Disney's Polynesian resort had a relaxing island feel to it, which the kids found very appealing since most of their fondest vacation memories were at the beach.   

Although the rooms didn't quite reflect the exotic nature of the exterior, you couldn't beat the location (it was about 10 minutes away from Magic Kingdom via monorail, ferry or bus!). The staff was very friendly, and always greeted us with "Aloha"...we felt very comfortable and relaxed, and always felt like a pampered guest.

The kids said this was "just like a beach resort !!! ", and the Polynesia was a great choice for a family with young kids.  Hopefully one day we will visit the real Polynesian islands...and truly feel like welcomed guests like we did at Disney.

Wednesday, March 21, 2012

it's a small world

We (especially my husband) was fascinated with the business of Disney's operations. It was amazing how most of the people employed at the parks were friendly, courteous and helpful.  There were times when we were looking at maps, and next thing you know, am employee was there to help you guide your way.  The Disney Institute  teaches seminars to businesses on how to have work environments like Disney...that are the "happiest place on earth".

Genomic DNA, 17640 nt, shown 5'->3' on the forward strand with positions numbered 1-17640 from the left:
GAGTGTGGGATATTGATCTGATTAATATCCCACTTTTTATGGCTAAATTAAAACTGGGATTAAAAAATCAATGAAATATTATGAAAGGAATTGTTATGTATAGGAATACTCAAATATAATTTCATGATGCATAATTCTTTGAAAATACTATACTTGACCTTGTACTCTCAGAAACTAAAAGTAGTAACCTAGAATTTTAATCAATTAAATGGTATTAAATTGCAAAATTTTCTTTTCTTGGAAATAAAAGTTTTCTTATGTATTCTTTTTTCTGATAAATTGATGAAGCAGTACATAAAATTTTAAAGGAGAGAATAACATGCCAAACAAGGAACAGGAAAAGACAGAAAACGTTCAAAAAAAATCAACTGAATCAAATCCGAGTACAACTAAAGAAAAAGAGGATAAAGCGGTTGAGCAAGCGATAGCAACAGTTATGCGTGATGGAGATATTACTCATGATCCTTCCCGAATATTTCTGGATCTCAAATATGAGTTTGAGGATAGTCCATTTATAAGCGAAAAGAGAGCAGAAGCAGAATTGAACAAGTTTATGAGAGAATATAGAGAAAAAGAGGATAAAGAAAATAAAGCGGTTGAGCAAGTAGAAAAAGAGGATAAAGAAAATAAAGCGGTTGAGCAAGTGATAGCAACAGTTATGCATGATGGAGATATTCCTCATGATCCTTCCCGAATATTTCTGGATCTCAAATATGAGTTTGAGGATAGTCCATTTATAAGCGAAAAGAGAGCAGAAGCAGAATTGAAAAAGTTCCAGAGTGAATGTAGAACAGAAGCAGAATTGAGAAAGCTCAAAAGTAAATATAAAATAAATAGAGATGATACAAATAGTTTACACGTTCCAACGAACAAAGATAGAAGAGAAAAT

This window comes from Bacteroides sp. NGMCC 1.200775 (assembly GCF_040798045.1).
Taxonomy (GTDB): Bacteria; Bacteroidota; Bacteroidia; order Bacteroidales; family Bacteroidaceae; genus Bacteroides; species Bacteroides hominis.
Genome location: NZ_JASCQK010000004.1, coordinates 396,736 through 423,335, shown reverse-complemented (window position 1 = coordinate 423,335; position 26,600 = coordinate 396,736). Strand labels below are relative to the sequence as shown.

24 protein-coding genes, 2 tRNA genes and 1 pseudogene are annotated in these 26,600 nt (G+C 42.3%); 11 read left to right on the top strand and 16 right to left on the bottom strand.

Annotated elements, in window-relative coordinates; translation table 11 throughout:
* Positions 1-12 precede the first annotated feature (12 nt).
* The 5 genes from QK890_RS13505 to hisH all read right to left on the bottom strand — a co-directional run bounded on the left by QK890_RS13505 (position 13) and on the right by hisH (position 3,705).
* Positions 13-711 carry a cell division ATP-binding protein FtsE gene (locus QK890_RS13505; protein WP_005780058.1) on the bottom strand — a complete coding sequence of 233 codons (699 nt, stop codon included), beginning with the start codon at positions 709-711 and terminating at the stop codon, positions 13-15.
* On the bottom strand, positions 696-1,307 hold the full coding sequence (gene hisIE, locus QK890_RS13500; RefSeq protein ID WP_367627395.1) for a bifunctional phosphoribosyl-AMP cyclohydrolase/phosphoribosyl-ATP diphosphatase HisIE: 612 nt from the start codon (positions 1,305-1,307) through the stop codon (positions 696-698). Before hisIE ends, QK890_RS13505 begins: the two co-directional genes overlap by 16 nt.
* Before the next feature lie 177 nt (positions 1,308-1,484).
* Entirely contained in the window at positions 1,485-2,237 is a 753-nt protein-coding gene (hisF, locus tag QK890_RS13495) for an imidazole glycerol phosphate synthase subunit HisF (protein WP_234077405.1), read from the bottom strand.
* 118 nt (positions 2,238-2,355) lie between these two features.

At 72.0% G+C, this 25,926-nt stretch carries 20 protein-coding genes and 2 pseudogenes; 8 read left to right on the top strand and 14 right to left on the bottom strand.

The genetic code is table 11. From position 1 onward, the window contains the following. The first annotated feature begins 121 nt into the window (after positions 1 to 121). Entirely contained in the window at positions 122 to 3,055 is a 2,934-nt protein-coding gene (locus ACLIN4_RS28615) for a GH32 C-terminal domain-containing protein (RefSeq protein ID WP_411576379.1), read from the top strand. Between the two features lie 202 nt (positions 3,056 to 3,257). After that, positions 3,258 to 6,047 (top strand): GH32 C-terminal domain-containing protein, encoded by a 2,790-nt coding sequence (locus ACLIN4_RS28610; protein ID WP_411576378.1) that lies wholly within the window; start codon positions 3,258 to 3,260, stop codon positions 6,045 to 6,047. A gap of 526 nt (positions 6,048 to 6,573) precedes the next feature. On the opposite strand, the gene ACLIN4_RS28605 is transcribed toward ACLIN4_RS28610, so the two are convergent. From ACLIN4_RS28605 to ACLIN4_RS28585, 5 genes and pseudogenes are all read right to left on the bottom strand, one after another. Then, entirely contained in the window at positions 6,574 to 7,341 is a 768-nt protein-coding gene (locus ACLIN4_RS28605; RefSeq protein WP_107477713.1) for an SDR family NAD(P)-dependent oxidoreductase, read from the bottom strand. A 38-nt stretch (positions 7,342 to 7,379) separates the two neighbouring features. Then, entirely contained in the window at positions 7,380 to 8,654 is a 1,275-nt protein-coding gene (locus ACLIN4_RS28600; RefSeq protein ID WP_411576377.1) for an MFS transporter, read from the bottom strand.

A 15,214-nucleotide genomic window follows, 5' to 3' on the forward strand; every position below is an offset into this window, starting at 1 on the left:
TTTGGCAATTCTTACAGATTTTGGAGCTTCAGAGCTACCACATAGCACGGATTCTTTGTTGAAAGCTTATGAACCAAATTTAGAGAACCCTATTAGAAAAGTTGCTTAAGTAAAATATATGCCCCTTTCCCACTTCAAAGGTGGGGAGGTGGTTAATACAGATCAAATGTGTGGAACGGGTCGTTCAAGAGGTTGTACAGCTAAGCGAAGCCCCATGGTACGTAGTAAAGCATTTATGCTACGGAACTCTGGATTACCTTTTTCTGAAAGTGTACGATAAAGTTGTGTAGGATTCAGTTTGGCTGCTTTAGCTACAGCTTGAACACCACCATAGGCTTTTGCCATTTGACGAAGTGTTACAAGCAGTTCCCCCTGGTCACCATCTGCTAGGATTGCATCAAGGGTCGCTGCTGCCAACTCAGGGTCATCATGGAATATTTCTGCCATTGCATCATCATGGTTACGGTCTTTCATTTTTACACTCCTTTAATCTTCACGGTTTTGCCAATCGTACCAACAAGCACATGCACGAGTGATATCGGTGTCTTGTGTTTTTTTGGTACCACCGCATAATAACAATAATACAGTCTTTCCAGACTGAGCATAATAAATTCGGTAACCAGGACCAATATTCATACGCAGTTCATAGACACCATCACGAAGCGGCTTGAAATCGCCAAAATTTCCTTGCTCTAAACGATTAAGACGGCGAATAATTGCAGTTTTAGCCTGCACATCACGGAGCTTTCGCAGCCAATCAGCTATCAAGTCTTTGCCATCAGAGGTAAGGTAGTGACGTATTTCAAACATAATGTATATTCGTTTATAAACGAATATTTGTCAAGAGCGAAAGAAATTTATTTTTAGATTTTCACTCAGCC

This was a construction sign where the new Fantasyland 2012 was being built.
Even construction signs were inspirational!

The Disney Corporation also clearly understood "customer satisfaction"...most specifically that the longer one must wait in line for anything (rides, dinner, shuttles back and forth to the airport), the less "happy" of a customer they will be.

Walt Disney Parks and Resorts Chairman Tom Staggs described a “version of Fastpass for an entire Disney vacation” during a speech at an investors conference last year and the Orlando Sentinel reported that future guests will be able to reserve specific ride times for popular attractions, secure seating for shows, make restaurant reservations and pre-book other experiences before they leave their homes on vacation." {source: Delvinia}